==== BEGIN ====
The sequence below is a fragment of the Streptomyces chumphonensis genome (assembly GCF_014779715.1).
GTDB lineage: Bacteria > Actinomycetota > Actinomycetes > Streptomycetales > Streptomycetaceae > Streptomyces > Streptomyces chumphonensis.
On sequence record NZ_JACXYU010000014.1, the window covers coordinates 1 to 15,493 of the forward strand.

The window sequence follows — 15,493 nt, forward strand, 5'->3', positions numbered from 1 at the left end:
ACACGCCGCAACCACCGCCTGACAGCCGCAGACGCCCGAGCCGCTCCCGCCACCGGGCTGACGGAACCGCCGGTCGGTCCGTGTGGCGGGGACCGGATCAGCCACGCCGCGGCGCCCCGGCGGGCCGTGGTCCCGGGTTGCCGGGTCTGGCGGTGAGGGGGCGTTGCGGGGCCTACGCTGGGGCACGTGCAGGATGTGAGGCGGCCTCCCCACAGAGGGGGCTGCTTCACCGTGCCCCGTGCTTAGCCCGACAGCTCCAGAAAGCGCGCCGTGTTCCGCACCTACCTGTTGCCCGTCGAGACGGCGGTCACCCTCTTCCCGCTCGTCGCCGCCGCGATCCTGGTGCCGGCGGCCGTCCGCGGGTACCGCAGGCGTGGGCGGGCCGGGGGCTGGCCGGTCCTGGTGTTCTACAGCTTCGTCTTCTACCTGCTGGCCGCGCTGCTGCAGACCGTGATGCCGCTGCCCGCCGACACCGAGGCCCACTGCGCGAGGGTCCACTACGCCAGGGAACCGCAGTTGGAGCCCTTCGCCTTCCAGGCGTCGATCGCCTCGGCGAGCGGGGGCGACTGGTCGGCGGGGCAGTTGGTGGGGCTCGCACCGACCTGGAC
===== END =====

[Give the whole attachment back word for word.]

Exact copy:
The sequence below is a fragment of the Streptomyces chumphonensis genome (assembly GCF_014779715.1).
GTDB lineage: Bacteria > Actinomycetota > Actinomycetes > Streptomycetales > Streptomycetaceae > Streptomyces > Streptomyces chumphonensis.
On sequence record NZ_JACXYU010000014.1, the window covers coordinates 1 to 15,493 of the forward strand.

The window sequence follows — 15,493 nt, forward strand, 5'->3', positions numbered from 1 at the left end:
ACACGCCGCAACCACCGCCTGACAGCCGCAGACGCCCGAGCCGCTCCCGCCACCGGGCTGACGGAACCGCCGGTCGGTCCGTGTGGCGGGGACCGGATCAGCCACGCCGCGGCGCCCCGGCGGGCCGTGGTCCCGGGTTGCCGGGTCTGGCGGTGAGGGGGCGTTGCGGGGCCTACGCTGGGGCACGTGCAGGATGTGAGGCGGCCTCCCCACAGAGGGGGCTGCTTCACCGTGCCCCGTGCTTAGCCCGACAGCTCCAGAAAGCGCGCCGTGTTCCGCACCTACCTGTTGCCCGTCGAGACGGCGGTCACCCTCTTCCCGCTCGTCGCCGCCGCGATCCTGGTGCCGGCGGCCGTCCGCGGGTACCGCAGGCGTGGGCGGGCCGGGGGCTGGCCGGTCCTGGTGTTCTACAGCTTCGTCTTCTACCTGCTGGCCGCGCTGCTGCAGACCGTGATGCCGCTGCCCGCCGACACCGAGGCCCACTGCGCGAGGGTCCACTACGCCAGGGAACCGCAGTTGGAGCCCTTCGCCTTCCAGGCGTCGATCGCCTCGGCGAGCGGGGGCGACTGGTCGGCGGGGCAGTTGGTGGGGCTCGCACCGACCTGGAC